Though it might be hard to believe, the Americans did not have a covert operations organization when they joined World War II, and like the British, it took them some time to realize it could be a powerful tool. As a result, the Office of Strategic Services (OSS) was not established until June 13, 1942, six months after the attack on Pearl Harbor. Voices within the Pentagon, State Department, and White House all opposed the establishment of this new and untested organization that would carry out activities normally considered unacceptable, so officials within the OSS had to fight for the very existence of the organization, battling through layers of bureaucracy to get the resources he needed and ensure its independence of action. They also worked hard to justify the use of covert tactics in warfare.
In time, all the hard work led to the growth of the OSS into an organization with over 13,000 staff and 40 offices scattered across the world. Its purposes were initially similar to that of Britain’s Special Operations Executive, including espionage, sabotage, and intelligence assessments, but with time and experience, it expanded to include economic, psychological, and guerrilla warfare, as well as counter-intelligence work. And of course, it would all chart a path for the early days of America’s most famous intelligence agency, the CIA.
The 28-year period from 1933-1961, bracketed on one end by Hitler’s rise to power in Germany and on the other by the very height of the Cold War, was marked by a remarkably stable succession of American presidents. In fact, only three men held office in this period, and that predictability led to a general stability among government agencies. The CIA had five different directors in its first 15 years, from 1946-1961, but nine different directors in the next 20, with four of those directors serving less than a year. Although plagued by its own share of problems in its early existence during World War II and the early Cold War years, the agency’s early problems, smoothed over by a string of tenured presidents, paled in comparison to those it would face in the coming decades.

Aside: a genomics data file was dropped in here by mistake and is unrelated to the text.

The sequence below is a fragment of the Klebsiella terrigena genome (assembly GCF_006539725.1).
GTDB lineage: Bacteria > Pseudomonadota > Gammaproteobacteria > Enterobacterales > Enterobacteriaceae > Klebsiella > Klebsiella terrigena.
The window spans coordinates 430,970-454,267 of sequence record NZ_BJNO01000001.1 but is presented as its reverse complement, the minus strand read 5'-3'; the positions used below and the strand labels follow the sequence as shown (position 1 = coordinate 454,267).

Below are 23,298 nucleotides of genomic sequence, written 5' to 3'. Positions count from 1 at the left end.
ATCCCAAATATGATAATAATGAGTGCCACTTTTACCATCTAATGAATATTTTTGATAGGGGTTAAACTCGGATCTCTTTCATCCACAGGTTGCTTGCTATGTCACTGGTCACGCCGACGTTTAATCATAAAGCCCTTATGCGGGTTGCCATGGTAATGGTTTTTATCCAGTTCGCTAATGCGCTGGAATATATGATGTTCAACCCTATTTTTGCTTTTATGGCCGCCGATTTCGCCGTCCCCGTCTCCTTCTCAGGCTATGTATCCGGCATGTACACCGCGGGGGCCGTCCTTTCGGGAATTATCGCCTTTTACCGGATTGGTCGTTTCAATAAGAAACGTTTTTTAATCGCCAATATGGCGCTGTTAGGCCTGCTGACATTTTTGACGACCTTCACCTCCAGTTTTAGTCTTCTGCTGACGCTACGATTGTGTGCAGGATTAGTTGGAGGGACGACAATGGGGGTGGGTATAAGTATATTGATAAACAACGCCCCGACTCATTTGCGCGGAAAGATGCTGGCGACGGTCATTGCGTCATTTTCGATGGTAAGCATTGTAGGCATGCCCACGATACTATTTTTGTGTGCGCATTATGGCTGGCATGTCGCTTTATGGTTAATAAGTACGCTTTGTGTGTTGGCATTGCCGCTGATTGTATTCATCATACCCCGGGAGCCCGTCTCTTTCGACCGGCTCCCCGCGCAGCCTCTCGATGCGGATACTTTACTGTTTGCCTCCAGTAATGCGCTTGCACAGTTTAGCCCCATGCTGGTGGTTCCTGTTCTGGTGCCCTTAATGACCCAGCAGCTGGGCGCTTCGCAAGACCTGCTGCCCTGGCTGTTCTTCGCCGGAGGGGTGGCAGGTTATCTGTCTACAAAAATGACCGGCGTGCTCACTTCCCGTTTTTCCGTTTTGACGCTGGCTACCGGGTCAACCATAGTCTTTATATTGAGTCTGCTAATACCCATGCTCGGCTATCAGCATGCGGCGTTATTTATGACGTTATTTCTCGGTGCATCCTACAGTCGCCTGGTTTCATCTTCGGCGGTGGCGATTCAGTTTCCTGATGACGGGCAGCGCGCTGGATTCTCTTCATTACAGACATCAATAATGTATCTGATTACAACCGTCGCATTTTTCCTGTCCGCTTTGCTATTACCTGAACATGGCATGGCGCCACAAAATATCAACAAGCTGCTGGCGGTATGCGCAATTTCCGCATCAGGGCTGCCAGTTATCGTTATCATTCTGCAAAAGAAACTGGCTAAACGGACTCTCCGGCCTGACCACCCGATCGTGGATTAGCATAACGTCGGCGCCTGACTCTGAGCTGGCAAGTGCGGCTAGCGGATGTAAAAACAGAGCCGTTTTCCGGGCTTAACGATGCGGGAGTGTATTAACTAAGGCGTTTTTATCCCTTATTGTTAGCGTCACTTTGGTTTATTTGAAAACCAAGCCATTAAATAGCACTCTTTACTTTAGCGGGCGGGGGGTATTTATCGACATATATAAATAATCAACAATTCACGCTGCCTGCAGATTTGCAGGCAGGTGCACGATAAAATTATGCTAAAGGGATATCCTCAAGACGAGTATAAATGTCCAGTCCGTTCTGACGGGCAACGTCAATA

The presidency became much more tumultuous and plagued by scandal and tragedy in the following decades. Beginning with Kennedy, the country had five presidents in the span of less than 20 years, and none of them completed two full terms, so it is perhaps not surprising that the CIA felt its way through its own tough days during this period. To place the agency’s blame for its own very real mistakes at the feet of the ever-churning office of the presidency is not entirely fair, because in many cases the CIA made its own bed and was forced to lie in it, but the continuously changing executive landscape and the subsequent jerky and often haphazard changes of directions certainly played a part in the agency’s troubles of this period.
Through the 1980s and 1990s, presidential terms regained a measure of predictability, but the agency continued to struggle through the traps it had set for itself in the prior decades while trying to find its place in the new world of computers, 24-hour news coverage, and the sheer avalanche of information that came with technological advancements. When the Soviet Union collapsed in 1991, it appeared the CIA might no longer have an adversary formidable enough to keep the agency funded and staffed, but 9/11 ended that fairy tale and brought the CIA’s next era into sharp focus. A war on terrorism replaced the Soviet Union as the spy service’s primary foil, and the years following the 9/11 attacks were dire for the agency, but the misguided invasion of Iraq and persistent claims of detainee torture and murder sullied the spy agency’s reputation right from the start of the 21st century.